This essentially leaves building companies having to pay again for the same work, which can strain finances beyond their limit.
However, there is a better way forward. The issues plaguing New Zealand's construction sector may be rampant, but they are also avoidable.
How to manage a construction company in a financially sound manner
Statistics New Zealand anticipates a slight decrease in the pipeline of construction work, but it will nonetheless remain near record highs well into 2018. Meanwhile, MBIE employment projections for construction and construction-related occupations are in double figures for Auckland, Waikato and the Bay of Plenty.
Business in these regions would do well to be proactive about the dangers of taking on construction work in a high-volume environment, by doing the following:
Proper financial planning. Use accountants, project managers and (where necessary) insolvency specialists to help you formulate clear financial strategies for each and every project. You should also ensure that everyone from the architect to the estimator understands the customer's budget before building commences.
Allow for extra costs: Make sure everything is costed out with reasonable increases in material costs, and allow for price hikes and delays, rather than under-pricing. In a competitive environment, it is also important to be aware of any potential bottlenecks by pre-booking or pre-purchasing limited items.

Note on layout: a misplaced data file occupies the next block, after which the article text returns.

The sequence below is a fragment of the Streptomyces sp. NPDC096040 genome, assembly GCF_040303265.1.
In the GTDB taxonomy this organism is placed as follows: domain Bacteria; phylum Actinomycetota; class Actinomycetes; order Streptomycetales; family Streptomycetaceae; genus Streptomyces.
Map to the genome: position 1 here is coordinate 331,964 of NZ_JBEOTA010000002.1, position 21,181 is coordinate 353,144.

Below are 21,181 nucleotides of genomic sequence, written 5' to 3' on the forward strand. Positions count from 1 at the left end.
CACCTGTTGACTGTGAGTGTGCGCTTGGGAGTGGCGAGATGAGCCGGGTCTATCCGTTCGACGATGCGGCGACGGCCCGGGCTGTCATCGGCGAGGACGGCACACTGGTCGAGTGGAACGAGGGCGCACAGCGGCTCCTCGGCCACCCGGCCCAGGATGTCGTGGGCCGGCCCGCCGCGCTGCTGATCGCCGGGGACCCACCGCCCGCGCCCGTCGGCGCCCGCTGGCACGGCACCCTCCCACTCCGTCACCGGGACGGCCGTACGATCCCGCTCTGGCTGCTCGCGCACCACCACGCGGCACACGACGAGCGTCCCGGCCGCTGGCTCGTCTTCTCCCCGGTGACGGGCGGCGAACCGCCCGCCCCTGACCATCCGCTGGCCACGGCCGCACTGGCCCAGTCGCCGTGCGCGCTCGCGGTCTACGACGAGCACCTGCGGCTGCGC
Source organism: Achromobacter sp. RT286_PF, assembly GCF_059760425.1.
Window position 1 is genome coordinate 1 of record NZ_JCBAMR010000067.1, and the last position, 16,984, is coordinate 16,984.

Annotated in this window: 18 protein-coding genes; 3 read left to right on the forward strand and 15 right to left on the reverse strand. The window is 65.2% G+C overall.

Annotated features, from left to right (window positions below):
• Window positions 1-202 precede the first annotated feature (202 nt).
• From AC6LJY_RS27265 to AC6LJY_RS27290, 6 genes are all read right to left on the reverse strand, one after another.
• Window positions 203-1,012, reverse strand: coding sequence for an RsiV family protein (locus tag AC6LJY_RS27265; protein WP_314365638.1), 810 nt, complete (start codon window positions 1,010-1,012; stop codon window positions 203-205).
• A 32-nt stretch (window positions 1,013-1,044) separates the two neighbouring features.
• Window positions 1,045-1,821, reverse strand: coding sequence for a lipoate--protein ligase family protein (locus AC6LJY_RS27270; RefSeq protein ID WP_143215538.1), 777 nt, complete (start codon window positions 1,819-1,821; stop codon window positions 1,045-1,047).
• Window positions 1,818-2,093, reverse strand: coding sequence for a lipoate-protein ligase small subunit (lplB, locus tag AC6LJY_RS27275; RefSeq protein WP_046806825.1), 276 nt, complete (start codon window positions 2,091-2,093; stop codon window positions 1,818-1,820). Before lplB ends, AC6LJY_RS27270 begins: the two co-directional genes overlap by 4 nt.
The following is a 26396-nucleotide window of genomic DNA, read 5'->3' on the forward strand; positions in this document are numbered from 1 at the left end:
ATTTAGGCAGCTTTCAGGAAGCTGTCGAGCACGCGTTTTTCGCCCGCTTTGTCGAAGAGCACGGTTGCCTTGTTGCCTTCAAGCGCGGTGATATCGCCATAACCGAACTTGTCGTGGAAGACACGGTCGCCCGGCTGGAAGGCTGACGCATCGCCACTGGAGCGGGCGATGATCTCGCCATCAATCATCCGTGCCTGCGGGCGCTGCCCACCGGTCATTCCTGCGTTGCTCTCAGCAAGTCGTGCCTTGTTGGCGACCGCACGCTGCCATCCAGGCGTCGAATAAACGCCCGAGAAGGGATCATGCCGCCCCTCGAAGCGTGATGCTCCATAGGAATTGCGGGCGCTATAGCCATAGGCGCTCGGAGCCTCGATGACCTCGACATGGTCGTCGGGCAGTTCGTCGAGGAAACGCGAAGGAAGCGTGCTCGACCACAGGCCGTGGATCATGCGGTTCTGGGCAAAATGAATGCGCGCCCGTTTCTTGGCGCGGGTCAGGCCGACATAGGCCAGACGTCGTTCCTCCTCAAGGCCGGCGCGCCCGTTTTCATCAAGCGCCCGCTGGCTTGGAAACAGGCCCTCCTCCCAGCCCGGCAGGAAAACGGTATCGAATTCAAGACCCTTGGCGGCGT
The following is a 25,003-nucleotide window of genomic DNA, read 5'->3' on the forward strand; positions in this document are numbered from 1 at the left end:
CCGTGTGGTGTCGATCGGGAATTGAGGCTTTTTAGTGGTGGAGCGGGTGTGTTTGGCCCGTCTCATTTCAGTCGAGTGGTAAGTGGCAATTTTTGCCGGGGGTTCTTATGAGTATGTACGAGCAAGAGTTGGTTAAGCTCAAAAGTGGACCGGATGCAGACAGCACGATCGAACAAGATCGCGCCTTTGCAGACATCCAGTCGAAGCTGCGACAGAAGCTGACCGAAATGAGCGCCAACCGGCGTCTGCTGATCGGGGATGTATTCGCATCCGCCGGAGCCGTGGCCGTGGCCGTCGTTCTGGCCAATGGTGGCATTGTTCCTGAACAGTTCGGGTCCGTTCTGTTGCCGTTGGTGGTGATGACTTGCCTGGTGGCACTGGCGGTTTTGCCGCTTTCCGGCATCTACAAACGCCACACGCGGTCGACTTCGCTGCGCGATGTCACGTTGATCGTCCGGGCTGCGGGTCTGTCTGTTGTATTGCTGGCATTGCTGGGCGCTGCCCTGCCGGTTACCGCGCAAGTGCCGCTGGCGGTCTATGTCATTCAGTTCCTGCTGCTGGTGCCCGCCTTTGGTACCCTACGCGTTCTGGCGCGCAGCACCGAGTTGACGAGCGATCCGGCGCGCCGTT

Awareness of your limits. It is tempting to take on as much work as possible, but staying within your means will ensure long-term stability.
Proper documentation: Clearly document, and have customers sign off on all variations before they are started. This will be invaluable in helping to minimise payment disputes and council delays.
Identify and avoid 'cowboys'. Do background research on contractors, checking for sub-standard work or even look at individual accounts on Twitter and Facebook. The rise of call-out culture means if someone has done poor work before, there is likely to be a post or review about it online.
Pay everybody on time. Likewise, if you have a history of financial difficulty, contractors can likely find out about it. Maintain best business practices with paying staff at all times, and work with your accountant to ensure this.
Communicate difficulties early. Rather than waiting until it is too late, make sure to communicate any problems as soon as they arise, and seek advice when necessary.
The residential building peak is an exciting time for New Zealand construction, but a risky one. Stay on top of your finances, and if you have concerns about the stability of your business, give the team at McDonald Vague a call.